With a little effort, some know-how and the right recipes, anyone can elevate the world’s greatest warm-weather drink from standard to gourmet…
Start with cold-brewed iced tea. Brewing hot tea and pouring it over ice is the fastest way to get iced tea, but cold-brew tea is worth the wait for a much more flavorful drink.
1. Combine five tablespoons of loose tea or five tea bags in one liter of cold, filtered water.
2. Close the container, give it a few gentle shakes, and put it in the refrigerator.
3. Wait six hours.
4. Strain the tea, or remove the bags.
5. Pour the concentrate over ice, and add cold water to suit your taste.
Here are a few delicious recipes to get you started…
Cucumber Agua Fresca. This is the perfect cooling, porch-sitting treat. Make cold brew chamomile tea the night before. Combine four cups of chopped cucumber, one-quarter cup of sugar, three cups of water and the juice from half a lime in a blender. Blend until smooth. Strain. Press the pulp to extract all the liquid. Add the liquid to the cold-brewed tea, pour over ice and serve—garnish with fresh basil or a mint sprig.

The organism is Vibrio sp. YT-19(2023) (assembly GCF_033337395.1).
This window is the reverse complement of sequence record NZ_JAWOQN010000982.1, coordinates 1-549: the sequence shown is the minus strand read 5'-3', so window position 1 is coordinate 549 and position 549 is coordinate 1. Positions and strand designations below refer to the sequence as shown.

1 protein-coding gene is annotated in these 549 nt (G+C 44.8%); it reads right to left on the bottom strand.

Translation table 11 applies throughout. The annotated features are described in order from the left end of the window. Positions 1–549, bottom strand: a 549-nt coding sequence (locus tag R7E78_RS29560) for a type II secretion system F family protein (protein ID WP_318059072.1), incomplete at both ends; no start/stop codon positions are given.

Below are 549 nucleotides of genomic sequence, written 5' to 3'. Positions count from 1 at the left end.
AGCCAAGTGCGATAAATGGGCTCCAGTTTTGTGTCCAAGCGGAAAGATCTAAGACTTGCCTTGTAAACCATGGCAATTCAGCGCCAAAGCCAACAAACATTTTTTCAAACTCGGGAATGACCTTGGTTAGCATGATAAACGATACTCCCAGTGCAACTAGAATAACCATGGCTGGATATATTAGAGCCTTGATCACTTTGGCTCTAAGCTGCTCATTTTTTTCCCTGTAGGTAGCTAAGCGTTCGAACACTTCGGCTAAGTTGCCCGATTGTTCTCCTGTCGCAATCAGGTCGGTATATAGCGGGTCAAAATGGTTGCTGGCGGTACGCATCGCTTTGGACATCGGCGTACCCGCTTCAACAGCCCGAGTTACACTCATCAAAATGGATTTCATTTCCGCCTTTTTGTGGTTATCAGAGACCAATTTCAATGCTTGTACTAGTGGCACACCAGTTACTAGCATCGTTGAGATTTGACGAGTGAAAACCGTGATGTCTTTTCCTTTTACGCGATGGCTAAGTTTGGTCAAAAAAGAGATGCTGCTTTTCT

Rosie Arnold Palmer. The Mud House in St. Louis developed this drink based on my company Big Heart Tea’s Cup of Love rose tea, but any rose tea will do. Cold-brew rose tea, but for three hours. Then, instead of using water to dilute it, start with a pitcher full of ice, add the concentrate and an equal portion of your favorite lemonade. Add a splash of seltzer, rose syrup and fresh lemon wedge to individual servings to finish it off.
Creamy Chai Horchata. This riff on traditional Mexican horchata, which is a sweet, rich plant-milk drink, is a bit more adventurous—and not cold-brewed. But it is a refreshing, light and creamy concoction that is well worth the effort.
The night before, gently crack one cup of uncooked long-grain white rice in a blender. Pour the cracked rice into a bowl with three-quarter cup of raw or blanched almonds, one-quarter cup of sugar and one small cinnamon stick. Set the bowl aside. Heat four cups of water to just below boiling, and add five tablespoons/bags of chai. Steep for two minutes. Add the brewed tea to the dry ingredients. Let the mixture mingle overnight. About 12 hours later, remove the cinnamon stick, pour the mixture into a blender and blend until smooth. Strain the mixture, pressing down to remove the liquid. Add four cups of cold water, stir and serve over ice with a dash of cinnamon.